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In the 1960s, Stewart Brand became one of the country’s first and most famous champions of a new ecological awareness. His Whole Earth Catalog spoke to a generation of hippies and back-to-nature commune dwellers.
Now, at 70, Stewart Brand is calling on environmentalists to reframe their understanding of the problem — and solutions. It’s too late for back-to-nature, he says. Global warming is beyond that.
To survive now, Brand says, we need nuclear power, genetic engineering, giant cities. We must manage nature or lose civilization.
This hour, On Point: In the face of global warming, Stewart Brand redefines green.
Stewart Brand joins us from Denver. Founder and editor of the Whole Earth Catalog, founder of The WELL (Whole Earth 'Lectronric Link), and co-founder of the Global Business Network, he's president of the Long Now Foundation. His new book is "Whole Earth Discipline: An Ecopragmatist Manifesto."
Joining us from New York is Amory Lovins, co-founder, chairman, and chief scientist at the Rocky Mountain Institute. He's author of "Winning the Oil Endgame." You can read his critique of Stewart Brand's book at Grist.org.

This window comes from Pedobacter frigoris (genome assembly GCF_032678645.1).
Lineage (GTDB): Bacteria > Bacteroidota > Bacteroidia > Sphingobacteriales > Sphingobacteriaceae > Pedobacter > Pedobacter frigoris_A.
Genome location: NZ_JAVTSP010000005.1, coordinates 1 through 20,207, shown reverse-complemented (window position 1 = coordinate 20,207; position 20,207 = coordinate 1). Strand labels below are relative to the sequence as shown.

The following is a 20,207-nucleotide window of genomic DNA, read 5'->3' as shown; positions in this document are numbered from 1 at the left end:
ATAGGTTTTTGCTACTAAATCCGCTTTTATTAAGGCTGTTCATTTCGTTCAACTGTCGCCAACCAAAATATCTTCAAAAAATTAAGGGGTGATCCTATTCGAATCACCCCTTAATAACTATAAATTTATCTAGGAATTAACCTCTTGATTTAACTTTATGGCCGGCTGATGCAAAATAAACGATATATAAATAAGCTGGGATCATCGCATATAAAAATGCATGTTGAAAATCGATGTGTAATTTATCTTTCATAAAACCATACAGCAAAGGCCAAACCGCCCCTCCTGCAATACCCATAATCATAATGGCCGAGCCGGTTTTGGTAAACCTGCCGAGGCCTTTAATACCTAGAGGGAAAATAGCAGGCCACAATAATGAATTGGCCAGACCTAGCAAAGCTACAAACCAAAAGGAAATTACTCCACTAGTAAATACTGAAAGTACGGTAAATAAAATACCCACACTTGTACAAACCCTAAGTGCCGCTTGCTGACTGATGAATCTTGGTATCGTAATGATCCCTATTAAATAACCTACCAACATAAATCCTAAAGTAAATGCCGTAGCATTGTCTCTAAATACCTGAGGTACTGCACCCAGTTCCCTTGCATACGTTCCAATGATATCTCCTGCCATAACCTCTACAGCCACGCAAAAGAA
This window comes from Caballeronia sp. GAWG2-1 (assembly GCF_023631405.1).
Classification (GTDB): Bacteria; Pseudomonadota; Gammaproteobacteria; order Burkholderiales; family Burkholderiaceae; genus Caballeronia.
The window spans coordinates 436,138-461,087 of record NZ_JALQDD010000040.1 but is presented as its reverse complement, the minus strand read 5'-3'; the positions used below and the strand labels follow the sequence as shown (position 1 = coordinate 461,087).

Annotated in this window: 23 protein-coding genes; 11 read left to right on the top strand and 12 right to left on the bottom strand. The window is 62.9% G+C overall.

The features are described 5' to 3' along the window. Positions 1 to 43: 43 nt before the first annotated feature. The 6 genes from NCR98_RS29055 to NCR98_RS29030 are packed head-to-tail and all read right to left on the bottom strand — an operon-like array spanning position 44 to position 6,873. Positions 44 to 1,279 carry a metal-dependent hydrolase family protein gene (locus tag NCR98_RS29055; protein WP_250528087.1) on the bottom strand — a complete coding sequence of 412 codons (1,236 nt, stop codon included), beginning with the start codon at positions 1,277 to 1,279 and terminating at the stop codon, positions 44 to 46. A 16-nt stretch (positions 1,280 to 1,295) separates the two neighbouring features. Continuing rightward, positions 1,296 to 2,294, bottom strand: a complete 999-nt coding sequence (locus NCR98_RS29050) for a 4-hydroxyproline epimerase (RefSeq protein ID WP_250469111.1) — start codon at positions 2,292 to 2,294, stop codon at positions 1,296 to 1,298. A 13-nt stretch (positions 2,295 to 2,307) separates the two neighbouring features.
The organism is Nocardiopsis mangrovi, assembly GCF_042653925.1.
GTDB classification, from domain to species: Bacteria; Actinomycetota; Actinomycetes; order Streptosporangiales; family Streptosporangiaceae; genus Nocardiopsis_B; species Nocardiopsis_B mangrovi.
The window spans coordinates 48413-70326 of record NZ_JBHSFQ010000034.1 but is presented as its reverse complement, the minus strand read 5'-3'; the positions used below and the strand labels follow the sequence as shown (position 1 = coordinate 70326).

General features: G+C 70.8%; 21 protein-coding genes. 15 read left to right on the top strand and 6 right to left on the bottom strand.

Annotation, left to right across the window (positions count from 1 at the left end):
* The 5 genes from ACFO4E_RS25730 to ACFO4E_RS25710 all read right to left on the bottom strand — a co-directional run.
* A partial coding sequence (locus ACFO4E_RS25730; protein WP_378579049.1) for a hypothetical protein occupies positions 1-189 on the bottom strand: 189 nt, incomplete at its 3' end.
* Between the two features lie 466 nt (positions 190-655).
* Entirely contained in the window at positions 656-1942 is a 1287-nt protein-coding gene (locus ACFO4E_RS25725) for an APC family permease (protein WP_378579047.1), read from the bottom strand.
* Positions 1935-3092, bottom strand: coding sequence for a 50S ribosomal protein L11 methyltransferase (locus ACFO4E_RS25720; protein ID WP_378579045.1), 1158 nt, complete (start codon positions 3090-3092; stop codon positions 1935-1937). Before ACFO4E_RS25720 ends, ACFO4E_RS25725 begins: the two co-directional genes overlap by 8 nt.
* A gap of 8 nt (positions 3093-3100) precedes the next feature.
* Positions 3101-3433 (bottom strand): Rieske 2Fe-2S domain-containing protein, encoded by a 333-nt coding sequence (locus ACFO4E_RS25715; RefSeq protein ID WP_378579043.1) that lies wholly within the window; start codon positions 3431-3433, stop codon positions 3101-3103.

Later this hour:
We're joined from New York by Bill McKibben, longtime environmental journalist and founder of 350.org, an advocacy group organizing events across the world on October 24 — "International Day of Climate Action." He's coordinating what he says will be about 1,000 events, from the Great Barrier Reef in Australia to the streets of the U.S.
Here's Stewart Brand speaking at a TED conference in July on rethinking "green pieties":
Amory Lovins was on FORA.tv in August talking about energy efficiency and climate change:
And here's Bill McKibben in Australia this summer talking about the "350" movement:
This program aired on October 21, 2009.
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